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Arthur Griggs
Entertainment in Rushden
during the Second World War

& Allan Bathurst's dance band

Arthur Griggs & his drums
Arthur Griggs & his drums
My name is Arthur Griggs and I was born into a musical family in 1926. My father and uncle both played with the Temperance brass band. My father Arthur played the bass and my uncle Clary played the cornet. In the early thirties the temperance band won an All England contest at the Crystal Palace in London. My uncle also played the accordion and post horn.

When I was 7 years old I learnt to play the violin but had to give it up when I was 13½ after clashing with my father because one night I wanted to go to the pictures with my friends instead of having my violin lesson. He was very strict and took my violin away, because I wouldn't have my lesson that night. At 14, I saved up and bought myself a set of drums and started to play percussion. I joined Allan Bathurst's dance band trio in 1940 with Allan on the piano, George Bayes on the trumpet and myself on the drums. Later we formed a quartet with Arch Tompkins on Saxophone.

We played on Wednesday and Saturday nights at the St Peter's church hall in Highfeld Road, Rushden, for dancing from 8.00pm to 11.00pm, to a packed hall, which was run by Len Smith, the caretaker of the hall. There were dances at the British Legion Hall on Tuesday, Thursday, and some Fridays with different bands. We played there on occasions. Terry Wilson, who used to sing with us, used to help us move the equipment about on my Mother's wheelchair when we were in the town and Allan, who had a calliper on his leg, walked with the aid of a stick. When we played out of town we hired Lord's Taxi from Cromwell Road. One night we were coming back from Irthlingborough and came home Ditchford way but the gate keeper at the station refused to come and open the gate so we all got out of the taxi and played Bugle Call Rag under his bedroom window. He opened the window and shouted "And I'm still not going to open the gates because it's too late", so we had to turn round and go back through Higham Ferrers.

During this time the Americans came to the various camps in the area, and whenever they could get away from duties they would be present at these dances, as would our own troops, which led to some interesting situations sometimes.

We also played at the American Air Bases at Chelveston and Thurleigh. The Americans would run a large lorry with seats in the back, like a bus, from High Street South, to pick up the girls who wanted to go to the dances at the Bases, and any other entertainment that they put on. They would be picked up at 7.30pm and brought back into town at about midnight.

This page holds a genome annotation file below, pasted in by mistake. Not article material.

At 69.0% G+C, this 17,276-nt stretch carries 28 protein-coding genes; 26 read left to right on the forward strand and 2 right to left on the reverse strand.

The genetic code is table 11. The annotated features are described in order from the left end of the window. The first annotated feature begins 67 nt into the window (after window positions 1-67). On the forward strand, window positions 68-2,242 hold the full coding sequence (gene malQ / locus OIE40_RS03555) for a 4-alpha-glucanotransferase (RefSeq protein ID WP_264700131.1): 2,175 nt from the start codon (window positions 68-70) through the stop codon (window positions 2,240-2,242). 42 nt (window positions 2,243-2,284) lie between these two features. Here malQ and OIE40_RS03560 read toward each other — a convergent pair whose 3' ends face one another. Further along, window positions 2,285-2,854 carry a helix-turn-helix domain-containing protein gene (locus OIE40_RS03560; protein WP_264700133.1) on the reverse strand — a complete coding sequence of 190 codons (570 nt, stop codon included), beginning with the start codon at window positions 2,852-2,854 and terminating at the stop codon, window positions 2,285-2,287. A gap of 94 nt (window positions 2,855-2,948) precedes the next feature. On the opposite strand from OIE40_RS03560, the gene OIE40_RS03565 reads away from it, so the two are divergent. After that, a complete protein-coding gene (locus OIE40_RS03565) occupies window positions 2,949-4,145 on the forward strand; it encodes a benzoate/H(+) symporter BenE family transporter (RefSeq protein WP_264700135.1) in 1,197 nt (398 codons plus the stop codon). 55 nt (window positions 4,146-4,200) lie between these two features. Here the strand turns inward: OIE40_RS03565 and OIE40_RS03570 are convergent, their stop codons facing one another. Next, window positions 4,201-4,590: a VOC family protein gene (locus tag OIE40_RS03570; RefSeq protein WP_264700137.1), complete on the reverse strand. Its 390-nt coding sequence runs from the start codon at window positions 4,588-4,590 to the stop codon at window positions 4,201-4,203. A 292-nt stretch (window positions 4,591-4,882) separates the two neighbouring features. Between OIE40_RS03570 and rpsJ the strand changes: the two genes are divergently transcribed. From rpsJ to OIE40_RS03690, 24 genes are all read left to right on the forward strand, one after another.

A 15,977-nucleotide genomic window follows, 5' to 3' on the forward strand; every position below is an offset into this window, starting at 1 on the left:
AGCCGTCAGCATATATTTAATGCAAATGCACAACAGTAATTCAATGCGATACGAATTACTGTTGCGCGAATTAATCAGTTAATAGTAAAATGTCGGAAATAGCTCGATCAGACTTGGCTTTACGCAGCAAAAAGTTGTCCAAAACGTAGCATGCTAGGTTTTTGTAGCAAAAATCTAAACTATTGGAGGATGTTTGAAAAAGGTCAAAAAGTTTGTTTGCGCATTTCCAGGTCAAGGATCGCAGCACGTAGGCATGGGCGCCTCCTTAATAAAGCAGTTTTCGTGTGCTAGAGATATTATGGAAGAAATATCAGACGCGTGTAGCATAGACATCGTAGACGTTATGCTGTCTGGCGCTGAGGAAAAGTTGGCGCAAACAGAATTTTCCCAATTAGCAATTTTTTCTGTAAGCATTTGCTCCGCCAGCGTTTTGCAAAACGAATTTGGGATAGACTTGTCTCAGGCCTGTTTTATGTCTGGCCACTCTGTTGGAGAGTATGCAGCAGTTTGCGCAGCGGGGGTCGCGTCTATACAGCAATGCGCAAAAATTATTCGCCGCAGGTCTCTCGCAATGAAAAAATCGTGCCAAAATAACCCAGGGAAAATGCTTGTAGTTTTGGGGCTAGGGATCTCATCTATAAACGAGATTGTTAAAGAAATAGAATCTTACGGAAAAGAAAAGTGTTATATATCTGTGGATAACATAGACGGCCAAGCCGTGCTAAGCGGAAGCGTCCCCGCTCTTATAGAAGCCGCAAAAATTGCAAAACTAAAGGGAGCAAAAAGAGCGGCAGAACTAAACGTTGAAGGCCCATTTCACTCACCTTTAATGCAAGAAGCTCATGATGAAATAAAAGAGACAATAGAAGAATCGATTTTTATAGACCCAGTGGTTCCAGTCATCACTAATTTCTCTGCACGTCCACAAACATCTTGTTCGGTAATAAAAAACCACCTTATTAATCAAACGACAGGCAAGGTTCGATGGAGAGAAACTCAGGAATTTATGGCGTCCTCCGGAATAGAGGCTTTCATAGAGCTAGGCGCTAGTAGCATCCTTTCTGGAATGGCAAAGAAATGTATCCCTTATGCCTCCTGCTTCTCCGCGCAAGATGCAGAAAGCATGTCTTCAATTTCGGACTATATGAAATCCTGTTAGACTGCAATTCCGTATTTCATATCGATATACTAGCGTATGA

While all this was going on there was entertainment in the local clubs at the weekends. Jean Harbour, a Rushden lady, played the piano and sang at these clubs. The Victoria Hotel also had light entertainment. There were 3 picture houses - The Ritz, The Palace and The Theatre - which were all very popular.

We played on the same night as Glen Miller at Thurleigh, playing in between their stints to give them a rest, but he did not speak to any of us. He hardly spoke to his own bandsmen. By this time we had lost George who had been called up into the army, and Vic Riches replaced him.

We saw quite a lot of fights between the British Troops and the American Troops; it was so bad at the British Legion Hall in Fitzwilliam Street one time that the police had to be called. The American white helmeted police (Snowdrops) came and threw the Americans into lorries and took them back to the bases.

We played twice for our own troops at the Addington Prisoner of War Camp. The Italian prisoners gave us meat sandwiches. They were delicious. We found out later that they were roast hedgehog.

Allan Bathurst card
Allan Bathurst card
I was at the Theatre picture house one night when a message was flashed on the screen "Archie Griggs wanted in reception." It was the white helmets - they told me that I was wanted with the rest of the band to play at the Windmill Hall. When I got outside, Allan Bathurst was sitting in an American jeep and they took me home to get my drum kit. The Americans wanted us to play for a farewell dance for some of their troops who were moving on. They cleared the room and we played for dancing until the small hours. They gave us buckets of ice-cream (which we didn't have in those days) to take home, but as none of us had freezers the whole family was woken up to eat it. We tried to keep it cold by putting it in cold water but next day we gave the rest to neighbours. They really enjoyed it although it was nearly melted by then.

For the local dances we were paid about 12s.6d. but the Americans would pay us about £5.00. At that time I was earning about 12s.6d. a week at Walter Sargent's in Glassbrook Road. So when we played for the Americans we really thought we were in the money.

My Uncle Clary went into the Army and was in the Leicestershire Regimental Staff Band. He played solo cornet, trumpet and post horn, and they came to Rushden on Monday 24th November 1941 to play for the Serving Men's Parcels Fund at the Ritz, much to the delight of the whole family. These concerts at the Ritz had raised £3,000 for the fund since the war began.

"Music while you work" was played over the factory loud speaker for 1 hour in the morning and 1 hour in the afternoon.

Because Allan Bathurst was an invalid he could not be called up so he became a radio ham and decoded Morse messages, which it was said helped to find the Bismark.

I went into the Army in 1944 on my 18th birthday and was posted to India and Egypt so this was the end of my musical career in Rushden. When I was in India I was always interested and involved in entertaining the troops and sang with E.N.S.A.

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